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How to Make Friends during Gap Year

One of the greatest benefits of studying in England is being able to make new friends during your stay. Meeting people from another part of the world can enrich your life, both during your stay and long afterward.

But learning to bremeeting new friends at hostelsak the ice and overcome shyness can be difficult. The key to making friends while abroad lies in uncovering opportunities for interaction, and then taking advantage of those opportunities as often as you can.

1. If you want to meet local people with similar interests, volunteer opportunities are a great option. Check your school or its community for opportunities, or look for local installations of international organizations.

2. Carrying a pack of cards offers an easy way to break the ice when you’re among strangers. Playing card games gives you something specific to concentrate on, which can help you feel more relaxed.

3. Most schools offers club, sporting events, and other activities that can help you branch out. By joining a club or other activity, you get to do something you enjoy while meeting people with similar interests.

4. Consider staying in a hostel. Hostels are a great option for meeting new people from all over the world. Most hostels are also great sources of information on local activities, and can clue you in on the social scene.

5. Stay with a host family, and get a firsthand taste of what it’s like to live in England as a native. By sharing mealhost family at the dinner tables and activities you’ll gain a unique perspective, as well as making new friends.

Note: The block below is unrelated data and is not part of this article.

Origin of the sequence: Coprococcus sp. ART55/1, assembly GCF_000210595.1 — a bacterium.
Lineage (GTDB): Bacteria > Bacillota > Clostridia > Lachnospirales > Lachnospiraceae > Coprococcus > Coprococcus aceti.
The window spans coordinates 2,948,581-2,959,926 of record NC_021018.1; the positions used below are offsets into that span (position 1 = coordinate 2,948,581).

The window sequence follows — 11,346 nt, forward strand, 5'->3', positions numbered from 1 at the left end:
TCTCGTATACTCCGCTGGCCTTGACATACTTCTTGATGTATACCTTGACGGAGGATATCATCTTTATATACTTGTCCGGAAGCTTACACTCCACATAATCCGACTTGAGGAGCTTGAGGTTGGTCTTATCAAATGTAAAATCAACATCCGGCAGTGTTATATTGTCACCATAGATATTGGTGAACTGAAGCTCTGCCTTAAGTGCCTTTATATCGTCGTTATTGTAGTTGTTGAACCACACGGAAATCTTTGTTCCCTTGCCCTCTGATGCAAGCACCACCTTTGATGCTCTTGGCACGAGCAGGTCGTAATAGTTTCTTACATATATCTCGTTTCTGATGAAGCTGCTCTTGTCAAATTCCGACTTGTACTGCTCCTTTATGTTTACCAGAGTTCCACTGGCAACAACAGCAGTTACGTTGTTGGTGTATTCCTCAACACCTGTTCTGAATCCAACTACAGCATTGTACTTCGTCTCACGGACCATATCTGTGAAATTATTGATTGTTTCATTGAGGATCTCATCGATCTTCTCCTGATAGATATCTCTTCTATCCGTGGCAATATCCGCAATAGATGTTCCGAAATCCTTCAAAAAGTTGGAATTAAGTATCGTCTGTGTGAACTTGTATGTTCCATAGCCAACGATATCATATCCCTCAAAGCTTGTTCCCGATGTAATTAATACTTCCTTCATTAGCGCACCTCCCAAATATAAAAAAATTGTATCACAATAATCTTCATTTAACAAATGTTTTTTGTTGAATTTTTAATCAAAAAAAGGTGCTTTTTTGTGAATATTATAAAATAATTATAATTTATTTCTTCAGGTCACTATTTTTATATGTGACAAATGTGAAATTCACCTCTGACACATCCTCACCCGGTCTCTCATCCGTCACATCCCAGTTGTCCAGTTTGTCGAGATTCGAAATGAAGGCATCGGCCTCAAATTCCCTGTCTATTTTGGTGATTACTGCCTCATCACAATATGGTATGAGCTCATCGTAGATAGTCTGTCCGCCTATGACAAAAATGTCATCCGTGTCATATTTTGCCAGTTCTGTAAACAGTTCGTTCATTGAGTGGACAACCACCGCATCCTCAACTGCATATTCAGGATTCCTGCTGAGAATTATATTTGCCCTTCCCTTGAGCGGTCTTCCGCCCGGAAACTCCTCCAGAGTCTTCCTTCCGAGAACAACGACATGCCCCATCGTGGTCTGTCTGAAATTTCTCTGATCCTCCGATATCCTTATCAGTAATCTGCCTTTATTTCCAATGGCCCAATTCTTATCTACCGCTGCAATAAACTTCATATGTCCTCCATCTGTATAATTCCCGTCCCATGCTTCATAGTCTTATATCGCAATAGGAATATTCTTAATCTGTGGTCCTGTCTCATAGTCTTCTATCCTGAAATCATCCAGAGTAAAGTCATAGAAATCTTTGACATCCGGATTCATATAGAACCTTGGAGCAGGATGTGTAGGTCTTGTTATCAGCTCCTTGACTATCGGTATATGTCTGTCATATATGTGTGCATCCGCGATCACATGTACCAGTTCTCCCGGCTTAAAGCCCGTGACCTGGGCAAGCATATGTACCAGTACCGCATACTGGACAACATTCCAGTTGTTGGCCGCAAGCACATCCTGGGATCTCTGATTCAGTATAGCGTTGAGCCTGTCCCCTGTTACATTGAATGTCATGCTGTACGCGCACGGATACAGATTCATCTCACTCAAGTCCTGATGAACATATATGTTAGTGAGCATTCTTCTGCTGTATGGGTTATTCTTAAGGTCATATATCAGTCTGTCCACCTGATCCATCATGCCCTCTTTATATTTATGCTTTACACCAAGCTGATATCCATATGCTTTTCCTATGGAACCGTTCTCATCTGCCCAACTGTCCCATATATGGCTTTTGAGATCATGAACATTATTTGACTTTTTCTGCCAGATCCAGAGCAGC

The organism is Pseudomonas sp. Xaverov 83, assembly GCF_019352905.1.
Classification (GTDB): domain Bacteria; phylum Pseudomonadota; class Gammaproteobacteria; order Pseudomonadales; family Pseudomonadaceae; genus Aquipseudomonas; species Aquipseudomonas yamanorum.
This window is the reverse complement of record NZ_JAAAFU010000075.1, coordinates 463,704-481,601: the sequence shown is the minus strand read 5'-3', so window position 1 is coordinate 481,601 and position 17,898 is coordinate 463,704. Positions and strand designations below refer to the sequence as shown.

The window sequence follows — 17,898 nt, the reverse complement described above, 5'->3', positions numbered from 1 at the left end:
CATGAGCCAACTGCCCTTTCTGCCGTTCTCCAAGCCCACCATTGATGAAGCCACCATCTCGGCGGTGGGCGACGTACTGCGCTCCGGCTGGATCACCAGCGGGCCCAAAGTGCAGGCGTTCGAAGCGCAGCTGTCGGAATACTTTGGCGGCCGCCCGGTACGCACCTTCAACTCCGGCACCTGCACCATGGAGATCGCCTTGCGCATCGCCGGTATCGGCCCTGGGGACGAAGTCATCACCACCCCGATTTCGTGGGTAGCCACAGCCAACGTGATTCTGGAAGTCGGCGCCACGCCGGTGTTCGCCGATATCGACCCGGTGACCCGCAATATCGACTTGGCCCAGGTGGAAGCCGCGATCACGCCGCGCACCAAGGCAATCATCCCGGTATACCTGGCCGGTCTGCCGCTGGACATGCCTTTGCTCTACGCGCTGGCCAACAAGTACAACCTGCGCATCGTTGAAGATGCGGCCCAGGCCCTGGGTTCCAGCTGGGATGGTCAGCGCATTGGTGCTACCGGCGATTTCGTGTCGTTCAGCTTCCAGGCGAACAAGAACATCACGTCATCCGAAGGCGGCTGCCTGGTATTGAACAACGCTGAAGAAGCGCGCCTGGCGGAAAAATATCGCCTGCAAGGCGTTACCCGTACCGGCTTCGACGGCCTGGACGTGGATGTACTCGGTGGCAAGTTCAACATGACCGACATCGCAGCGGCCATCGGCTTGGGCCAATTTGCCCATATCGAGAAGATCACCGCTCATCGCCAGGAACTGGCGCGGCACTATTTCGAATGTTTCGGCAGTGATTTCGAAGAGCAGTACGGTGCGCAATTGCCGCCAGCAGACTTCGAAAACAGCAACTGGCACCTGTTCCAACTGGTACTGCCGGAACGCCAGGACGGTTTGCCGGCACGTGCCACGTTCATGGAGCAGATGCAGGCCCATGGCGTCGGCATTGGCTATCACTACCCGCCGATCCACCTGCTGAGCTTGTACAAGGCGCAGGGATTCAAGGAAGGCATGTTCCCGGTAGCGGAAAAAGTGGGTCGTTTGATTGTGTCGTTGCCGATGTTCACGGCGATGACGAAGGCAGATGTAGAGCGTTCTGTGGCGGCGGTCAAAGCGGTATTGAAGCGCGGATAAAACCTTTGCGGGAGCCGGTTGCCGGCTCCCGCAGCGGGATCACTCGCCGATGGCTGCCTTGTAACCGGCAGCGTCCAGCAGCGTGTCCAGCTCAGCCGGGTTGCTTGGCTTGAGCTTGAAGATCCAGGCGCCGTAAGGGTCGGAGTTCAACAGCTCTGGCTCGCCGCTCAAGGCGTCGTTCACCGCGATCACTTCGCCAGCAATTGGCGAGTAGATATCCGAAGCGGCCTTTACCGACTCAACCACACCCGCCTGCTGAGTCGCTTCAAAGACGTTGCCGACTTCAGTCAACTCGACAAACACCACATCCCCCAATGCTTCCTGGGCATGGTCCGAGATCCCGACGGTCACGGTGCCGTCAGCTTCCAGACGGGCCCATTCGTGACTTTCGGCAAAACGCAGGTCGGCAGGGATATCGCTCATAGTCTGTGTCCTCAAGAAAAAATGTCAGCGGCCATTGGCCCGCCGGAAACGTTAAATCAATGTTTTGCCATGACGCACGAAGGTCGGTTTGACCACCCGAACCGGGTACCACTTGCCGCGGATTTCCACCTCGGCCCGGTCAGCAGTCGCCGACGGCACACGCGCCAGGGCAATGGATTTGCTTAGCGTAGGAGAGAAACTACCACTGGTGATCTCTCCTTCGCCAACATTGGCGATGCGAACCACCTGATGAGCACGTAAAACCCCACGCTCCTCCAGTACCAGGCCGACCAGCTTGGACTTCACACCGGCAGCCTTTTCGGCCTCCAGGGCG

6. Invite other students or locals to join you as you explore the community and its historical and cultural opportunities. It’s more fun to explore when you have someone to share it with.

7. Attend seminars and orientations arranged by your school. Don’t write these off as “too boring.” Consider them for what they are – another outlet to get to know new people.

8. Organize an night on the town. Out and about, most people tend to relax and become more approachable, making it easier to break the ice and make friends.

9. Host a night in. Nothing says “let’s be friends” like some good food and drink. Consider a simple theme to help break the ice, like “slipper night,” or “favorite T-shirt night.”

10. Most importantly, make small talk. Spontaneous chatting, whether it’s in class, at the library, or at a coffee shop – is a great way to put others at ease and make the initial foray into friendship.

So relax, open up, and take a chance! The friendships you make while abroad may be some of the most important “souvenirs” you take home.

exploring the local community